Another great and timely reader question in my inbox this week:
I'd love to know what you think of Microban. It seems this label is appearing on more consumer products all of the time, but I'm kind of afraid of it since it sounds like an "antibacterial coating", and I wonder if it's really necessary. I will be having a baby in January, and I see a lot of baby and children's products that say they use Microban - so I'm wondering if I should be avoiding those products. I now question everything that states "antibacterial" - even those that say "naturally antimicrobial". Would you be able to clear this up for me?
I have seen this label on a lot of plastic items lately. I first saw it in potty seats a while back and most recently encountered it when I went to a store to buy "big girl scissors" for my three year old. Should you avoid it? Well I personally ran from the place - scissor-less - when I noticed every single pair was "protected by" Microban. I ran straight to my computer so I could figure out what that meant. Even though I never found the exact answer (the company doesn't really come clean on its ingredients or properties on their website -- "Microban® antimicrobial protection is built-in to products during manufacturing to provide continuous antimicrobial product protection. Microban protection can be found in hundreds of consumer, industrial and medical products around the world. For an added level of product protection against microbes, look for the Microban® brand on the products you buy."), I know enough about unknown antimicrobials from my work and research to avoid them across the board when and if there are any other choices. There usually are.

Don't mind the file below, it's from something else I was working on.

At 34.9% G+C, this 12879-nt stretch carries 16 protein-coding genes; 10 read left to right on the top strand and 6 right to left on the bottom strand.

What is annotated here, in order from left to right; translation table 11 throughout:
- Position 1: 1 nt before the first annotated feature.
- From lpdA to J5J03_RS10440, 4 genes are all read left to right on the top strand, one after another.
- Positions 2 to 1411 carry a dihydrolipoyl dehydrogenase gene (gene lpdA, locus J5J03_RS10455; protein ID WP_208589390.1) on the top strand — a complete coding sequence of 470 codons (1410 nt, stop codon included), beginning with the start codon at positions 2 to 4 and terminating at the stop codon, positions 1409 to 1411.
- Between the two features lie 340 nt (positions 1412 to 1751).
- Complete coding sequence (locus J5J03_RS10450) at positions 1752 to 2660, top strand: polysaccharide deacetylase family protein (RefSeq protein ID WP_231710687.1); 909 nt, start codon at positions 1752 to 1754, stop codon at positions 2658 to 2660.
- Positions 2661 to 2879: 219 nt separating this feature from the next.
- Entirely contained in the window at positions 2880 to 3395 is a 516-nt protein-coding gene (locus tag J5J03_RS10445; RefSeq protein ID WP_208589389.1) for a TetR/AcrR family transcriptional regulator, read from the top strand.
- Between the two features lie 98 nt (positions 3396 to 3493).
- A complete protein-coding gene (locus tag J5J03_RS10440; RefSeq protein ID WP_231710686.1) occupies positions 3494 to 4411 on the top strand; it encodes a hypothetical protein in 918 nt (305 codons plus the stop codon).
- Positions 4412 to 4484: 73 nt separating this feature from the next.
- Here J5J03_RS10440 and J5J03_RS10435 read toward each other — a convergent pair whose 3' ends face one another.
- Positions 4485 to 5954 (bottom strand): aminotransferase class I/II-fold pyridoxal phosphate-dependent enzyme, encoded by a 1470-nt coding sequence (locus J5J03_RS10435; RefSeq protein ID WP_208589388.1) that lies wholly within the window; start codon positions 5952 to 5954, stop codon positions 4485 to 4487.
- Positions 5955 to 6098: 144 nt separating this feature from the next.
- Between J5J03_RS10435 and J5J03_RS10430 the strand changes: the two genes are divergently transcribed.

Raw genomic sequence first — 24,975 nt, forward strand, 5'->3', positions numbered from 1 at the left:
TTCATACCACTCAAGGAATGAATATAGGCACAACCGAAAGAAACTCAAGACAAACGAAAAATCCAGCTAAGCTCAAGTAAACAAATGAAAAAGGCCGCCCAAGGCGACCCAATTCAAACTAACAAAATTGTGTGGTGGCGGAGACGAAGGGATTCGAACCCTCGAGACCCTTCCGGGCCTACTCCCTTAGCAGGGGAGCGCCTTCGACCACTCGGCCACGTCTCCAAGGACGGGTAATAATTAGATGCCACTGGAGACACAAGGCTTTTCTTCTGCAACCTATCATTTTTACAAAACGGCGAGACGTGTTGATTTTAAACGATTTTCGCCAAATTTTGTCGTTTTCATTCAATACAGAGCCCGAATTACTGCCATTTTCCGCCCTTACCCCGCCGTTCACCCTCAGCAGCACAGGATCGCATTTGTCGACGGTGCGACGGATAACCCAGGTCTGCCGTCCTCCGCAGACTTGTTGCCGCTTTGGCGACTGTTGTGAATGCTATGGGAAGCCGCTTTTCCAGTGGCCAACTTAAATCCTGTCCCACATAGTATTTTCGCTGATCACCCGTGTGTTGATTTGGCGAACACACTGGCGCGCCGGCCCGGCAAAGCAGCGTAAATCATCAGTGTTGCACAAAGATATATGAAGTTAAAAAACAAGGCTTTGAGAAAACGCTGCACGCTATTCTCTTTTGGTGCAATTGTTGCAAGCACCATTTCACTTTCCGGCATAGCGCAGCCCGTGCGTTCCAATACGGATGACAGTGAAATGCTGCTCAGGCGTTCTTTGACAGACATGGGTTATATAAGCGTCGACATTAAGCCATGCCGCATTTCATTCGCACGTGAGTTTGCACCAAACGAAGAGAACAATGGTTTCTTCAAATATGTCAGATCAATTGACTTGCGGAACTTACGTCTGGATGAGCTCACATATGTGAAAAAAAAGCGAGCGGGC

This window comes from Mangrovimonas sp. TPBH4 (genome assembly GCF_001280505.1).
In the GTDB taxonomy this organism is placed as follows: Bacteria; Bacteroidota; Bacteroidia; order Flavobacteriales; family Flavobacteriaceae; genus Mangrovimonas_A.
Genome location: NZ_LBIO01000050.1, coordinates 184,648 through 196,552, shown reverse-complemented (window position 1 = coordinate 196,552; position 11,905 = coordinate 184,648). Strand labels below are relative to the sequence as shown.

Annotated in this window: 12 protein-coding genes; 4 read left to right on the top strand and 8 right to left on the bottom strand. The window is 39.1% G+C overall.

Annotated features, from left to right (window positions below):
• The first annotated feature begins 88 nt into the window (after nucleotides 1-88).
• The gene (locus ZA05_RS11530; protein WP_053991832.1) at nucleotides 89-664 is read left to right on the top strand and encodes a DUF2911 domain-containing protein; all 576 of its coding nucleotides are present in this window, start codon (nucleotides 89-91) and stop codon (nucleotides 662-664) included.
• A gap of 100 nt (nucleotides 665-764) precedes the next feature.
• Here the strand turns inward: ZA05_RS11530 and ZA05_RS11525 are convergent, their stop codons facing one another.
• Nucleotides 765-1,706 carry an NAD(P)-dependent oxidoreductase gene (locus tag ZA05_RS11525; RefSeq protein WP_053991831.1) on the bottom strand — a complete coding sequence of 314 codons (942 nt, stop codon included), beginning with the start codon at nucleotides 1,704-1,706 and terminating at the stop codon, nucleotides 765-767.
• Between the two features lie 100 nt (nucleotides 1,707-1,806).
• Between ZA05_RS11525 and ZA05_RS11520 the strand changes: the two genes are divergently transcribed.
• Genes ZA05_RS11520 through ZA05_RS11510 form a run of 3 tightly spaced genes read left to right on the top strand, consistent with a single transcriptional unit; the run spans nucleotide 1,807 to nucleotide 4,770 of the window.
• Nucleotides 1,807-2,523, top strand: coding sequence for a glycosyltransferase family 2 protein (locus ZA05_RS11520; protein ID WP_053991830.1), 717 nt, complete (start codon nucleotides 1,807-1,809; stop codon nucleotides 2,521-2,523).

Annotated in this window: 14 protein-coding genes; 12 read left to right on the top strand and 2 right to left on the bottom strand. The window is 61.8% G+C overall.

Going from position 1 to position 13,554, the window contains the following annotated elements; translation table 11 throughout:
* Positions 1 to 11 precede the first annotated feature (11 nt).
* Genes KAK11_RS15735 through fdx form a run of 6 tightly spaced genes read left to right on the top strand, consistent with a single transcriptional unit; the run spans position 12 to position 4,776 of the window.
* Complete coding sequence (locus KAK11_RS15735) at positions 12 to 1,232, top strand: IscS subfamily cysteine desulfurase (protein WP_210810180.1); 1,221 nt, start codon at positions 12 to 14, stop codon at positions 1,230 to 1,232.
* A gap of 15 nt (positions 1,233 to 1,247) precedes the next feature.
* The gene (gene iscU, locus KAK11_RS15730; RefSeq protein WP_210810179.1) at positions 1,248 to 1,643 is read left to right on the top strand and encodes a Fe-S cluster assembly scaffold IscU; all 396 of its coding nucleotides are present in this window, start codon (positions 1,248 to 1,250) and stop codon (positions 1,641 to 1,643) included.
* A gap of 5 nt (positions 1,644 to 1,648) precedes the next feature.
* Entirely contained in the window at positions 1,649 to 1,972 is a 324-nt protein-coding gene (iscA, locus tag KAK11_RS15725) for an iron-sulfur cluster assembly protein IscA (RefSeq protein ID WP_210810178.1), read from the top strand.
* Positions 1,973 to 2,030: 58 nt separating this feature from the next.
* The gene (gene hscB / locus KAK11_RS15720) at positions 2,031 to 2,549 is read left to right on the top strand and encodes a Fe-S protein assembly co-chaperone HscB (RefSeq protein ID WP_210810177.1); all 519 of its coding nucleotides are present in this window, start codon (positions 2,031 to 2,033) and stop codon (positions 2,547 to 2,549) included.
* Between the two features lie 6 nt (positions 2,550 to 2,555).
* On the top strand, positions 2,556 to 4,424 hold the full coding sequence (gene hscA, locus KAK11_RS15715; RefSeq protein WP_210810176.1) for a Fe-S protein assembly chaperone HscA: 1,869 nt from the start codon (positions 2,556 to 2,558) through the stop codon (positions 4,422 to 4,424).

I emailed Kim back to see where, specifically, she had seen the stuff, to make sure she would have other choices. Her response?
I have seen in stores the Microban label on several diaper bags and those baby changing stations in bathrooms. I did a search online and saw they are also putting it in certain keyboards, mouse pads, pet dishes, Teva sandals, yoga mats, sinks/washtubs, cutting boards, and other kitchen and baby items, it seems. I sure hope they don't start putting it in everything!
It does seem to be getting uncomfortably prevalent but yes, there are Microban-free choices for all of the above. Meanwhile, some of my most trusted resources are also suggesting people avoid Microban. The NRDC's Dr. Gina Solomon says:
"In general, anti-microbial and anti-bacterial products harm beneficial microbes as well as harmful ones. Remember, not all bacteria is bad! The use of antimicrobials may cause resistant strains of microorganisms and that's bad for everyone. Warm soapy water remains the simplest anti-bacterial treatment.
Microban's website doesn't list the specific anti-bacterial chemicals in its product so it's hard to determine how it works or whether it contains dangerous chemicals. Some anti-bacterial chemicals that are commonly added to consumer products - like triclosan and triclocarban - are suspected endocrine disruptors. Endocrine disruptors can cause hormonal abnormalities, birth defects and reproductive problems."
And the Environmental Working Group has this to say about it (as part of a post on how to avoid antimicrobials like triclosan when manufacturers don't always explain what antimicrobials a product contains):
"...[I]t can be nearly impossible to determine which products contain antimicrobial agents such as triclosan. Increasing numbers of manufacturers now label products as "antibacterial" without specifying the specific chemicals used. The problem becomes more even complicated when companies play shell games to disguise which of their products contain antimicrobial compounds. A prime example of this is the Microban Product Company.
Contrary to popular belief, triclosan is not the same as Microban. Triclosan is officially registered under the EPA as "Microban additive B" - that is to say, any given product sold under the Microban trade name does not necessarily contain triclosan. Which antimicrobial agent is being used for those products, however, the company will not disclose: it could quite literally be anything!"
Which is why I'm avoiding when and where I can and suggest you do, too. We might not be able to avoid it on a public baby changing station but we certainly do not have to bring it into our own homes. Meanwhile, between enjoying your baby kicks and setting up your baby's nursery/space, call up Microban and ask them for total transparency on what the antimicrobial agent actually is. Public pressure is a powerful thing.
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